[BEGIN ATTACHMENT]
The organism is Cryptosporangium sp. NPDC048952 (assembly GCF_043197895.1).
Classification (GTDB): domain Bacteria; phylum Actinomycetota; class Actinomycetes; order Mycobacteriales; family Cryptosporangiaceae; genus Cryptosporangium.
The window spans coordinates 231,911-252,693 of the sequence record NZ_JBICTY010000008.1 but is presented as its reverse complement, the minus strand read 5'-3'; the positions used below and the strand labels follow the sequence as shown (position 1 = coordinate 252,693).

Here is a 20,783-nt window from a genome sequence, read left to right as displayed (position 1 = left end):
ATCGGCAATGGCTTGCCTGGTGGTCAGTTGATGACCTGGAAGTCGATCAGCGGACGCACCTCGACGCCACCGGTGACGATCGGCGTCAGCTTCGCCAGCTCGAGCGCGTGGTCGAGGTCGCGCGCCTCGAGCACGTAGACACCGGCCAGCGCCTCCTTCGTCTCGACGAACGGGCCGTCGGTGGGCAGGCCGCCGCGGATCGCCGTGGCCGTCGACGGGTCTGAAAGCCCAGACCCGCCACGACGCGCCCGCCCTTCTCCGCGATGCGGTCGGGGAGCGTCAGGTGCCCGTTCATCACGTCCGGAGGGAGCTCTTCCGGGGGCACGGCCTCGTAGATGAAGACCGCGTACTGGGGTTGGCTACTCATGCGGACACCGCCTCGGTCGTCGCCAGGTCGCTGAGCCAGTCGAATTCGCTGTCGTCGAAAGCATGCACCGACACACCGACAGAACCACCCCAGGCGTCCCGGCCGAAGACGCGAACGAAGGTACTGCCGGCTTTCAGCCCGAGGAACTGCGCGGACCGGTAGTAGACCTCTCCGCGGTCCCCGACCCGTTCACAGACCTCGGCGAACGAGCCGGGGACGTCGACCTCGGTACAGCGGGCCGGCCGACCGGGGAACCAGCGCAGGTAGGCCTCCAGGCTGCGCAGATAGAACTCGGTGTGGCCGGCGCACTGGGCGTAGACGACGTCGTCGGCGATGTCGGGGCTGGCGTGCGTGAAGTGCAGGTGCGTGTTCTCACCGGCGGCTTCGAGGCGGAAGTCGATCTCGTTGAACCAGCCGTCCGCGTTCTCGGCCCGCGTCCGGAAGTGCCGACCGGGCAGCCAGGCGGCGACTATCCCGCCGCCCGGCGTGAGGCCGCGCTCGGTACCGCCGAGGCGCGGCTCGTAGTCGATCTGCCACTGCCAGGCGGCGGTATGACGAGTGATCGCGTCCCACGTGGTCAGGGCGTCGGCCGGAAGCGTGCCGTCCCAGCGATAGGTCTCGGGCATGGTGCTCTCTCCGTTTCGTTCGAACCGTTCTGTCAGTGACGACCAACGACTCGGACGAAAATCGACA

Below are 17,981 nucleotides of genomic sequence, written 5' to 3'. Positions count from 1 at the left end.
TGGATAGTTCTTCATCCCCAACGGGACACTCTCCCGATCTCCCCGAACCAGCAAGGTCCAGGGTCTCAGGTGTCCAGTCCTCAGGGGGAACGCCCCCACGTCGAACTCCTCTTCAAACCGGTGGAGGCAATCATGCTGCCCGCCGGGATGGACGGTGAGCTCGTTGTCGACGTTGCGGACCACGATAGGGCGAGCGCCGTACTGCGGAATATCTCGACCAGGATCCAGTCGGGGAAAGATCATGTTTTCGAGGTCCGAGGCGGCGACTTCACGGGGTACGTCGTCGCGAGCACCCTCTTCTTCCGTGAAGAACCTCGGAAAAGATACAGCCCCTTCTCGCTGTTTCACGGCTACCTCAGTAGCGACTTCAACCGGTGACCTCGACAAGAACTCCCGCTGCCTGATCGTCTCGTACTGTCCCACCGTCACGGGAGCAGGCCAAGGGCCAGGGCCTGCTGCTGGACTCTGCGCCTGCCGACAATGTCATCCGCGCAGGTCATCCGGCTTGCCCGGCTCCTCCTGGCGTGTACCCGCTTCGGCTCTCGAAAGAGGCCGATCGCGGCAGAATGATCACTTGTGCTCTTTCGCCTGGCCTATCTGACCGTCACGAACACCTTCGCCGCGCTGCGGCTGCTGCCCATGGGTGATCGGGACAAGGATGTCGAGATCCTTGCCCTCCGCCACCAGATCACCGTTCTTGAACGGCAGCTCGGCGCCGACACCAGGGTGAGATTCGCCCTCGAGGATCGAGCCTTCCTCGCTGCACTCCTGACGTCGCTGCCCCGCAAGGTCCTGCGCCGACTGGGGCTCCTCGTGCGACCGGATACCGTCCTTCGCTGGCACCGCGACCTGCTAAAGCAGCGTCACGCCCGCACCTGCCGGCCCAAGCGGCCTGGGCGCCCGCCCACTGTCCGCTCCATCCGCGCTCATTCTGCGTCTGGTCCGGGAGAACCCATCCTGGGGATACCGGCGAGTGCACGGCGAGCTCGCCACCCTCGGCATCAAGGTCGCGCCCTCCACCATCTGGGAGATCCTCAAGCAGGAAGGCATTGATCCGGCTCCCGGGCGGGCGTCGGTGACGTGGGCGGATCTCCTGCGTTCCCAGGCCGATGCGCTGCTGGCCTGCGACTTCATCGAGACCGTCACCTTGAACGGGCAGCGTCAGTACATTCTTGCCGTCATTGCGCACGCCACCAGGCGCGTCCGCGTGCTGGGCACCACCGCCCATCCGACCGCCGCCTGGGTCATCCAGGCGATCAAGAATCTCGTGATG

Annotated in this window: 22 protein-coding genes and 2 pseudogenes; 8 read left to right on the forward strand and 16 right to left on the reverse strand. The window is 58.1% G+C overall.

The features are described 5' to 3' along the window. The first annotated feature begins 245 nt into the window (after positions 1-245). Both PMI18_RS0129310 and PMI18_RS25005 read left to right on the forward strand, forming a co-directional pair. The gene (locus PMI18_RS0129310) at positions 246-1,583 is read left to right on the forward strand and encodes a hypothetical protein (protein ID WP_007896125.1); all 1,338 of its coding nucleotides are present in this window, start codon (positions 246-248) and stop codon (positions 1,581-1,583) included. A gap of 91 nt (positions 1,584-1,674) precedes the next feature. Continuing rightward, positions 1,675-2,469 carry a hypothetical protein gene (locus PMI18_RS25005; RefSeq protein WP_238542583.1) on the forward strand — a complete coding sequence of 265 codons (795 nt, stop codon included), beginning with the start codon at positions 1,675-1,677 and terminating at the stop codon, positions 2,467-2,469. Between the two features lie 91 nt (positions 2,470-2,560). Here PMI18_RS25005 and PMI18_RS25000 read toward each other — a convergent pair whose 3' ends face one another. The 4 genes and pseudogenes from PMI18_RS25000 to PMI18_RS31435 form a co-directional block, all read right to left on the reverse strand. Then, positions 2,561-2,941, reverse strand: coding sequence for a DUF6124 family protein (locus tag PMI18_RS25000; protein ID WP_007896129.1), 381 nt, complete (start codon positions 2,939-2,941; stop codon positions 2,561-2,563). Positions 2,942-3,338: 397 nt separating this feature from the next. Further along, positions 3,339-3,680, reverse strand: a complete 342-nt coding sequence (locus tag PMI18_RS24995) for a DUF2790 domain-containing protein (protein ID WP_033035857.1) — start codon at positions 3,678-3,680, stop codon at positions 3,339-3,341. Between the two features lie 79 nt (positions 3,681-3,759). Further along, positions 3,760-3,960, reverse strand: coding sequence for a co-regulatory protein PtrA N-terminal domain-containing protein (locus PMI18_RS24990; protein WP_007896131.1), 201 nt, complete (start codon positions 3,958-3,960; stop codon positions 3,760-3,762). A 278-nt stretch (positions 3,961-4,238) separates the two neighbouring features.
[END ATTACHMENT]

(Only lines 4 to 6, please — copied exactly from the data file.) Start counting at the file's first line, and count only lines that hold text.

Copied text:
Here is a 20,783-nt window from a genome sequence, read left to right as displayed (position 1 = left end):
ATCGGCAATGGCTTGCCTGGTGGTCAGTTGATGACCTGGAAGTCGATCAGCGGACGCACCTCGACGCCACCGGTGACGATCGGCGTCAGCTTCGCCAGCTCGAGCGCGTGGTCGAGGTCGCGCGCCTCGAGCACGTAGACACCGGCCAGCGCCTCCTTCGTCTCGACGAACGGGCCGTCGGTGGGCAGGCCGCCGCGGATCGCCGTGGCCGTCGACGGGTCTGAAAGCCCAGACCCGCCACGACGCGCCCGCCCTTCTCCGCGATGCGGTCGGGGAGCGTCAGGTGCCCGTTCATCACGTCCGGAGGGAGCTCTTCCGGGGGCACGGCCTCGTAGATGAAGACCGCGTACTGGGGTTGGCTACTCATGCGGACACCGCCTCGGTCGTCGCCAGGTCGCTGAGCCAGTCGAATTCGCTGTCGTCGAAAGCATGCACCGACACACCGACAGAACCACCCCAGGCGTCCCGGCCGAAGACGCGAACGAAGGTACTGCCGGCTTTCAGCCCGAGGAACTGCGCGGACCGGTAGTAGACCTCTCCGCGGTCCCCGACCCGTTCACAGACCTCGGCGAACGAGCCGGGGACGTCGACCTCGGTACAGCGGGCCGGCCGACCGGGGAACCAGCGCAGGTAGGCCTCCAGGCTGCGCAGATAGAACTCGGTGTGGCCGGCGCACTGGGCGTAGACGACGTCGTCGGCGATGTCGGGGCTGGCGTGCGTGAAGTGCAGGTGCGTGTTCTCACCGGCGGCTTCGAGGCGGAAGTCGATCTCGTTGAACCAGCCGTCCGCGTTCTCGGCCCGCGTCCGGAAGTGCCGACCGGGCAGCCAGGCGGCGACTATCCCGCCGCCCGGCGTGAGGCCGCGCTCGGTACCGCCGAGGCGCGGCTCGTAGTCGATCTGCCACTGCCAGGCGGCGGTATGACGAGTGATCGCGTCCCACGTGGTCAGGGCGTCGGCCGGAAGCGTGCCGTCCCAGCGATAGGTCTCGGGCATGGTGCTCTCTCCGTTTCGTTCGAACCGTTCTGTCAGTGACGACCAACGACTCGGACGAAAATCGACA

Below are 17,981 nucleotides of genomic sequence, written 5' to 3'. Positions count from 1 at the left end.